Cherry Arts Mounts Shakespeare in a Tent

One walks from the gravel of the parking lot beside the Arthaus into a spacious tent, like those for grand wedding celebrations. It’s a glorious July Sunday on the inlet. The actors are just arriving back from lunch, food containers in hand. 

Director Sam Buggeln motions them to work on costumes newly delivered and hung offstage, asking them to figure out their changes (most of the cast doubles or triples.) Tree branches hang over the tiny square of stage, mulch-strewn, with a few sawhorses also sprouting branches. On the side an actor strums his guitar. 

Several actors take the time to ‘con their parts’ (run lines) with one another. On the stage, fight get rehearsed.

All the easy chaos of pulling a show together, in this case the Cherry Arts Collective’s first Shakespearean foray, the comedy As You Like It, opening Thursday, August 3 and running two weekends (

In part, the play’s a fairy tale: A nasty duke has usurped the old duke, who lives in exile in Arden forest. The old duke’s daughter, Rosalind, is fostered in the court in sisterly affection with the princess, Celia. Orlando, younger son of a banished lord, festers under the rule of his elder brother. Paranoia and danger at court causes those three to flee Arden’s woods. 

It’s city ways versus country ways, as well as one of Shakespeare’s great cross-dressing comedies featuring a lively woman in the lead. It’s also a complex dive into gender and sexuality, which are key to Buggeln’s vision.

I chat with Sylvie Yntema (Rosalind) and R.J. Lavine (Celia). 

R.J. speaks of “leaping into the character” as part of her process: working to find the spine in Celia who she says is too often played as “naïve, simple, and childish.” Her Celia instead is a socialite who must often hides her actual intelligence.

She’s also still working lines. (She and Sylvie share a loud laugh.) They’ve been in rehearsal just 2 ½ weeks: “intense” but also “quite fun.”

“In the beginning of the play. Rosalind doesn’t say much,” explains Sylvie. “She’s down in the dumps from the situation she’s been forced into. What changes things is that in the necessity of survival she dons men’s apparel and goes into the woods. There she really opens up and blossoms. She relishes … her power in being seen as a man. She can move about the world in a very different way than she did as a woman: telling people her opinions and what to do, orchestrating things.”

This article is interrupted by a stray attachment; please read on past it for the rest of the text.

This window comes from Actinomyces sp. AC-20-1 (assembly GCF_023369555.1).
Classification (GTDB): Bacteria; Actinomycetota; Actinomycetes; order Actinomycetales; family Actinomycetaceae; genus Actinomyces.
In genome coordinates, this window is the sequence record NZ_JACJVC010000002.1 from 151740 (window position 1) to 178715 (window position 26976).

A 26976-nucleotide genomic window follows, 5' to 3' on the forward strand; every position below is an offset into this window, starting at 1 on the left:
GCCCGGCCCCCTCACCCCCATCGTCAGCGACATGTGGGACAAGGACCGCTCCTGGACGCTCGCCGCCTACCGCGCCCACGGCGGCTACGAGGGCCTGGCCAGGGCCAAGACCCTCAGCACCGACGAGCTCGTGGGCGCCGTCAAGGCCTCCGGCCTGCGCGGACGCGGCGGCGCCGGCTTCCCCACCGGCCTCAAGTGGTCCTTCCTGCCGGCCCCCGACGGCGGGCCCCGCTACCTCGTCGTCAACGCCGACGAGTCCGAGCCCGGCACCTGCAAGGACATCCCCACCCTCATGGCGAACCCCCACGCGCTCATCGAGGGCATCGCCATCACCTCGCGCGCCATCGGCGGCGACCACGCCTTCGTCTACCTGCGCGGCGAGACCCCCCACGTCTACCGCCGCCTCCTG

Yet there’s a balance to figure out. “When she finds Orlando there, she’s really there also to pursue him and to find out if his love is true; so I’m trying to find also these vulnerable moments.”

Wit abounds in the play, most especially in the duo of the melancholy Jacques (“all the world’s a stage) and the antic fool Touchstone. 

Carolyn Goelzer plays Jacques (and doubles as the ancient Adam, traditionally seen as a role Shakespeare himself played.)

“I’ve never played Jacques before and it’s my dream role.… He’s so mysterious to me. Actually we’re approaching Jacques as a ‘they’.” 

She’s worked out her own backstory for Jacques: “What went down… that made them a pariah, a traveler?” 

“I think Jacques the counterpoint to Touchstone, [who is] sunny, upbeat, witty and Jacques is more interior, distressed.” Much of the melancholy she believes is because Jacques is facing his imminent dying.

Eric Brooks plays Touchstone. “He’s fascinating. I’ve played Shakespeare clowns twice before professionally. He’s definitely the most complicated.” One of two key lines about Touchstone he is working from: “In his brain… he has strange places crammed with observations the which he vents in mangled form.” So on the one hand, he observes the others and comments on them. On the other, “he’s constantly assessing and evaluating and speaking in a stream of consciousness…”

As the day’s ‘stumble through’ commences. a silky red curtain has been drawn across the back of the tent (later to open to actual nature) and a patterned rug covers the stage. We are in the court. A singer walks up to a microphone and commences “Give Beauty All Her Right.”

The Cherry reached out a few local musicians to create new settings of Shakespeare’s lyrics in this song-filled comedy: Evan Friedell (Jimkata), Nate Silas Richardsoon (Sim Redmond Band), Jennie Lowe Stearns, Maddy Walsh and Mike Suave (The Blind Spots), and Mandy Goldman and Samuel B. Lupowitz (Noon Fifteen). Carolyn mentions how much “texture and flavor” the music lends.

John Drinkwater is the singer. One of two NYC-based actors, the combo of guitar, singing and acting (he’s Amiens (the singer) and the love-smitten shepherd Silvius) drew him to audition. He is getting a kick out of being “really upstate,” bringing along his kayak and fishing gear. 

“Everybody in this group is so pro… right away we clicked… and I think that comes across in the show which is how all these people get along.” As to the six different songs: “Are these all going to fit? …[but] it was almost magic, how they all kind of fit this perfect arc…I can’t wait to do them.”

Song, romance, gender role play, wit, transformations, language, the outdoors: come see it all with the Cherry’s As You Like It.

Ross Haarstad Written by:

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